And now for something completely different: A robot comedian. Really. No joke.
Oregon State University's Jon the Robot recently finished a 32-show West Coast tour, and boy are his gears tired.
But seriously folks, OSU researcher Naomi Fitter created Jon the Robot to tell jokes and act like a regular human stand-up comedian. It kind of worked. Jon's tour of comedy clubs in Oregon and the Los Angeles area tickled a few funny bones. It also provided data that scientists and engineers can use to help robots and people relate to one another via humor, OSU officials said Tuesday, May 19.
"Social robots and autonomous social agents are becoming more and more ingrained in our everyday lives," said Fitter, assistant professor of robotics in the OSU College of Engineering. "Lots of them tell jokes to engage users — most people understand that humor, especially nuanced humor, is essential to relationship building. But it's challenging to develop entertaining jokes for robots that are funny beyond the novelty level."
Fitter said that comedy performances with an audience were a way for robots to learn "in the wild" which jokes and which deliveries work, sort of like human comedians. OSU's two studies included the comedy tour that got an assist from a few Southern California comedians, who came up with material the robot could use on stage.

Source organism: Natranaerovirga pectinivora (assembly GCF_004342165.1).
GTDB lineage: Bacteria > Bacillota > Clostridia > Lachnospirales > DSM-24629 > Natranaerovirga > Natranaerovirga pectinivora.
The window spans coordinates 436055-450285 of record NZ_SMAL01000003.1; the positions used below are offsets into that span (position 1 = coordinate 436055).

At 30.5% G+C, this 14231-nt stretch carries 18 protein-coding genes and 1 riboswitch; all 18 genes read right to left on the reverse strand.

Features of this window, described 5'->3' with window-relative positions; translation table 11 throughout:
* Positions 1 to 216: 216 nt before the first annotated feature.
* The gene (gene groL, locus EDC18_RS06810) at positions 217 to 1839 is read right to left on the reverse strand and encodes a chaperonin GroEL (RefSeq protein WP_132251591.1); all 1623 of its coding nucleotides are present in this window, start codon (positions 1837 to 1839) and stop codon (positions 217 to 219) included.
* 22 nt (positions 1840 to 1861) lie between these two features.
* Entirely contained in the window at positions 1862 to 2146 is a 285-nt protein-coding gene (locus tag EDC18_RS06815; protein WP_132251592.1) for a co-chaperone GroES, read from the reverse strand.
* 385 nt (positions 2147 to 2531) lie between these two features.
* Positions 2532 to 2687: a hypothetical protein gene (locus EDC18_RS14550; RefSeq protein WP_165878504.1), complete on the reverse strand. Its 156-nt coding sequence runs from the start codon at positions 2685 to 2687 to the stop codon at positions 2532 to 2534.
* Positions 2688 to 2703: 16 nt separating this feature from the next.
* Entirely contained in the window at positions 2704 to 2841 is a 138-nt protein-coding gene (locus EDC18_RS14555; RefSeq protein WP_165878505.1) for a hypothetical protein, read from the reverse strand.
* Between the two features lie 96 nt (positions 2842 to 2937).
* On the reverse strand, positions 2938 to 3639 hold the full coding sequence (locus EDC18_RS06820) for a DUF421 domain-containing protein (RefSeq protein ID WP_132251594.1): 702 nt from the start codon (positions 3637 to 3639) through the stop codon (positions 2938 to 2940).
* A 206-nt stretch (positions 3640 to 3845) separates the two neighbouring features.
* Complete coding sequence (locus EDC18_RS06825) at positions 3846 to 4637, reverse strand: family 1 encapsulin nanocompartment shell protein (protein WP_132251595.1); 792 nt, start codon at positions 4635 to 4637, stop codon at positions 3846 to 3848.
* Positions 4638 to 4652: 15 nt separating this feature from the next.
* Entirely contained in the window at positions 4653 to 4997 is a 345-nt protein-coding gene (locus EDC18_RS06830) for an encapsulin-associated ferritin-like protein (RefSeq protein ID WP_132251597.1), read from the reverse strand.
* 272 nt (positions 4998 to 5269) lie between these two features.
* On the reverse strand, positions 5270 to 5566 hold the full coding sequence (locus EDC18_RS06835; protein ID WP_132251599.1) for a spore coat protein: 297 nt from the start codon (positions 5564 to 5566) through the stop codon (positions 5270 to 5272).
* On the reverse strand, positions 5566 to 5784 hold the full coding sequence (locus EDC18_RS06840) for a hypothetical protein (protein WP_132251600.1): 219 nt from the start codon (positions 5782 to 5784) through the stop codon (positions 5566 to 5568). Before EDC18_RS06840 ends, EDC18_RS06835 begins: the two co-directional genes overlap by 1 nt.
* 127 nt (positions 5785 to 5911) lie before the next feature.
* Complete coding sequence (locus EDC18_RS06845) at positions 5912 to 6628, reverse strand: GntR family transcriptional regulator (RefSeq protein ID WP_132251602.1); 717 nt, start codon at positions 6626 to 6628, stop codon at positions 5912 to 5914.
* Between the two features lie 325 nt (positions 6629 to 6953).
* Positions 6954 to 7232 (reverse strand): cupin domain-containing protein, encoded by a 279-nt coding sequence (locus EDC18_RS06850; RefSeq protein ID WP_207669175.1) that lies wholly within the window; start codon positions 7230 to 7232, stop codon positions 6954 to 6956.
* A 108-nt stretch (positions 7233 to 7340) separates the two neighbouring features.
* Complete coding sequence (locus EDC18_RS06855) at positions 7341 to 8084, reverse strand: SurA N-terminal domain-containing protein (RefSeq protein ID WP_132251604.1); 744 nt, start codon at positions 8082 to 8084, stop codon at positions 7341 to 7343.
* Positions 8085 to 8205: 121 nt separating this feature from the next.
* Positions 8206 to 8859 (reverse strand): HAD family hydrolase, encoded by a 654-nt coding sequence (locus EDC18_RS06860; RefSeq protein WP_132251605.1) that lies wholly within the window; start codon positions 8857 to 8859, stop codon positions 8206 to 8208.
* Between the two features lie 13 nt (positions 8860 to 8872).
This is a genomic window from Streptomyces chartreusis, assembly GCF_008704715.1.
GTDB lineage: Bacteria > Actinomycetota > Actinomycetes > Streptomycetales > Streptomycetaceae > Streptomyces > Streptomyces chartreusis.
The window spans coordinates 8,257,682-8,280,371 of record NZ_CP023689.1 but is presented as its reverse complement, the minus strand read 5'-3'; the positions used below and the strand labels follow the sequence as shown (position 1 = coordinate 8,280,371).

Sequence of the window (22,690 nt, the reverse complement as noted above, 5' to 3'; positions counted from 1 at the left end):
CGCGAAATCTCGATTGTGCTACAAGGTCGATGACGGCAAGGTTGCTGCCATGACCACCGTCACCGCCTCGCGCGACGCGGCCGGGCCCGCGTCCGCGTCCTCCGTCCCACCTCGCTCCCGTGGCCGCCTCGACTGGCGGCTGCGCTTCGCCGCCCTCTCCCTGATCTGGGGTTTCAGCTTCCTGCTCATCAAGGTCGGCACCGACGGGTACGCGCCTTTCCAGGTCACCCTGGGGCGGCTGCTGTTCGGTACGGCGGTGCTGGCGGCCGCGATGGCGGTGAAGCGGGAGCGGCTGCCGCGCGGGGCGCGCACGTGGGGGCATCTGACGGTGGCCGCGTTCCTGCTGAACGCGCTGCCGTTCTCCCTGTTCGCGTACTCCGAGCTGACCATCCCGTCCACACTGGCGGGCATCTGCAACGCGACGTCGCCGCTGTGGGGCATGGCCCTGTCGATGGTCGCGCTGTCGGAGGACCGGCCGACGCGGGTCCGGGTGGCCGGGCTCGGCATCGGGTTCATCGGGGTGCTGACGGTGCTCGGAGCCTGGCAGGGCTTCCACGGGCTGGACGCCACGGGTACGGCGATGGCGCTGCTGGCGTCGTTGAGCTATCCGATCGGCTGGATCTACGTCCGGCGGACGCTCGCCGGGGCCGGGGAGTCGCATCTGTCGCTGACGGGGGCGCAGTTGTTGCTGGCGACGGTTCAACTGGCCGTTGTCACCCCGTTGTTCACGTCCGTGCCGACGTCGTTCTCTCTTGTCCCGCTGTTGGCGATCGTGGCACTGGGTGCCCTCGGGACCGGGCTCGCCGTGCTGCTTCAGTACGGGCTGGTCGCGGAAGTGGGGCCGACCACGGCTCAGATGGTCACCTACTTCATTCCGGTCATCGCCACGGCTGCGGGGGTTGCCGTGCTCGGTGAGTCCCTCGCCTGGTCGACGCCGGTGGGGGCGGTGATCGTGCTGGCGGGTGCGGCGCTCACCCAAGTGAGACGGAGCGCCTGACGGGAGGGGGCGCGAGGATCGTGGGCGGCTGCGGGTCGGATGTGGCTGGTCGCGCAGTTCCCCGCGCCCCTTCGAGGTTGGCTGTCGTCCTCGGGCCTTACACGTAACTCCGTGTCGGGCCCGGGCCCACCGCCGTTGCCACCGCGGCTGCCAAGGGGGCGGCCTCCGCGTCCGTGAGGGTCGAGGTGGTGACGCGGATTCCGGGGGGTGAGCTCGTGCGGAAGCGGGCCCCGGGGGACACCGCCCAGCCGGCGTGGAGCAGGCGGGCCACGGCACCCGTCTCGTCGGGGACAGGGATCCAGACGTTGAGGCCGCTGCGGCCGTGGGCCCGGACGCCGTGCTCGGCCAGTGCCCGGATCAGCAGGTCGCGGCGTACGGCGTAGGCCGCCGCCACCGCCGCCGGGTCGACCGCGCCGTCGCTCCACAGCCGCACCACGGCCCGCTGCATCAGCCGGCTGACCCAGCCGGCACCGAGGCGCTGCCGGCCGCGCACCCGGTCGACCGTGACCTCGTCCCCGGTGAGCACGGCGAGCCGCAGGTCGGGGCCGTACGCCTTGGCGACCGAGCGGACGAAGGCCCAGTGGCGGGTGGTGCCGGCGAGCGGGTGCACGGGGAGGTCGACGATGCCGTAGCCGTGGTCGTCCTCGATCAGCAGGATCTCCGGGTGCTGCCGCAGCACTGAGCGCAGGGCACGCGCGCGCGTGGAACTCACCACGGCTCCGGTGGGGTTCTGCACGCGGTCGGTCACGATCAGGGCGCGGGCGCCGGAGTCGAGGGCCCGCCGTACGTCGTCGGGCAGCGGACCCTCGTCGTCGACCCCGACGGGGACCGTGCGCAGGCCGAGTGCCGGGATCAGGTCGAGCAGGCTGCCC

'You like me . . . you like me'
In the first study, Jon did 22 LA-area performances to demonstrate "that audiences found a robot comic with good timing to be significantly more funny than one without good timing," OSU said. In the second study, Jon performed 10 times in Oregon. That part of the study found that an "adaptive performance" — delivering a punch line that acknowledge an audience's reaction to a joke — wasn't necessarily more funny, but almost improved the audience's perception of jokes.
Both studies (with co-author John Vilk) were published by the Association for Computing Machinery/Institute of Electrical and Electronics Engineering's International Conference on Human-Robot Interaction.
The routine went something like this: Jon the Robot told audiences that he does lots of auditions, but has a hard time getting bookings. "They always think I'm too robotic," he told the audience. If the audience laughed, Jon added a "tag": "Please tell the booking agents how funny that joke was." If the joke flopped, Jon played along: "Sorry about that. I think I got caught in a loop. Please tell the booking agents that you like me … that you like me … that you like me … that you like me."
"In bad-timing mode, the robot always waited a full five seconds after each joke, regardless of audience response," Fitter said. "In appropriate-timing mode, the robot used timing strategies to pause for laughter and continue when it subsided, just like an effective human comedian would. Overall, joke response ratings were higher when the jokes were delivered with appropriate timing."
Most of the audiences were small, between 10 and 20 people, to provide data that helped researchers answer key questions about comedic social interaction, Fitter said. "Audience size, social context, cultural context, the microphone-holding human presence and the novelty of a robot comedian may have influenced crowd responses," she said. "The current software does not account for differences in laughter profiles, but future work can account for these differences using a baseline response measurement. The only sensing we used to evaluate joke success was audio readings. Future work might benefit from incorporating additional types of sensing."
Fitter said the data could help give "autonomous social agents improved humor capabilities."